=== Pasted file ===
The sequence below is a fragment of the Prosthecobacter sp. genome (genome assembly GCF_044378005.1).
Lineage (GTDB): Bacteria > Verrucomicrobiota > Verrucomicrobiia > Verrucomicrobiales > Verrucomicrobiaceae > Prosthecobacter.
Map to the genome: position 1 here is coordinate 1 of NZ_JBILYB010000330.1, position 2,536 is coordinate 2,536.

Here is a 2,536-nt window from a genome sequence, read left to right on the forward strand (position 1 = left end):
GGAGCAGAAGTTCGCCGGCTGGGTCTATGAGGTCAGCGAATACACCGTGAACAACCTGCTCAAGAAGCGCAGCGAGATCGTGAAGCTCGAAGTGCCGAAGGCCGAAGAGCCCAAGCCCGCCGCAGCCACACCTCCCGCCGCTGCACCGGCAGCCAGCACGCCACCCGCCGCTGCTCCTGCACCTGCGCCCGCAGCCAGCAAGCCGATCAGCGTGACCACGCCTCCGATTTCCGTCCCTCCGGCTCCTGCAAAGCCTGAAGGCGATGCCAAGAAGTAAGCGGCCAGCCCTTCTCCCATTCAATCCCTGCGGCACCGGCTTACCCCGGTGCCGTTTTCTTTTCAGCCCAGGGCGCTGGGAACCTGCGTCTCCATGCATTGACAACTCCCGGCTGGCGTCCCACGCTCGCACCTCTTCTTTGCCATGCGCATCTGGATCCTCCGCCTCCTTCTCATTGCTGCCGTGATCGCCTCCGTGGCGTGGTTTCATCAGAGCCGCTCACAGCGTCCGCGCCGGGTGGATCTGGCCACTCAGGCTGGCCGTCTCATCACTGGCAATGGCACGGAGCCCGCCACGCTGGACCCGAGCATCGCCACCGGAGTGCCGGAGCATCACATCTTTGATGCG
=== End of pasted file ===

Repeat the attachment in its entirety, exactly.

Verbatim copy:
The sequence below is a fragment of the Prosthecobacter sp. genome (genome assembly GCF_044378005.1).
Lineage (GTDB): Bacteria > Verrucomicrobiota > Verrucomicrobiia > Verrucomicrobiales > Verrucomicrobiaceae > Prosthecobacter.
Map to the genome: position 1 here is coordinate 1 of NZ_JBILYB010000330.1, position 2,536 is coordinate 2,536.

Here is a 2,536-nt window from a genome sequence, read left to right on the forward strand (position 1 = left end):
GGAGCAGAAGTTCGCCGGCTGGGTCTATGAGGTCAGCGAATACACCGTGAACAACCTGCTCAAGAAGCGCAGCGAGATCGTGAAGCTCGAAGTGCCGAAGGCCGAAGAGCCCAAGCCCGCCGCAGCCACACCTCCCGCCGCTGCACCGGCAGCCAGCACGCCACCCGCCGCTGCTCCTGCACCTGCGCCCGCAGCCAGCAAGCCGATCAGCGTGACCACGCCTCCGATTTCCGTCCCTCCGGCTCCTGCAAAGCCTGAAGGCGATGCCAAGAAGTAAGCGGCCAGCCCTTCTCCCATTCAATCCCTGCGGCACCGGCTTACCCCGGTGCCGTTTTCTTTTCAGCCCAGGGCGCTGGGAACCTGCGTCTCCATGCATTGACAACTCCCGGCTGGCGTCCCACGCTCGCACCTCTTCTTTGCCATGCGCATCTGGATCCTCCGCCTCCTTCTCATTGCTGCCGTGATCGCCTCCGTGGCGTGGTTTCATCAGAGCCGCTCACAGCGTCCGCGCCGGGTGGATCTGGCCACTCAGGCTGGCCGTCTCATCACTGGCAATGGCACGGAGCCCGCCACGCTGGACCCGAGCATCGCCACCGGAGTGCCGGAGCATCACATCTTTGATGCG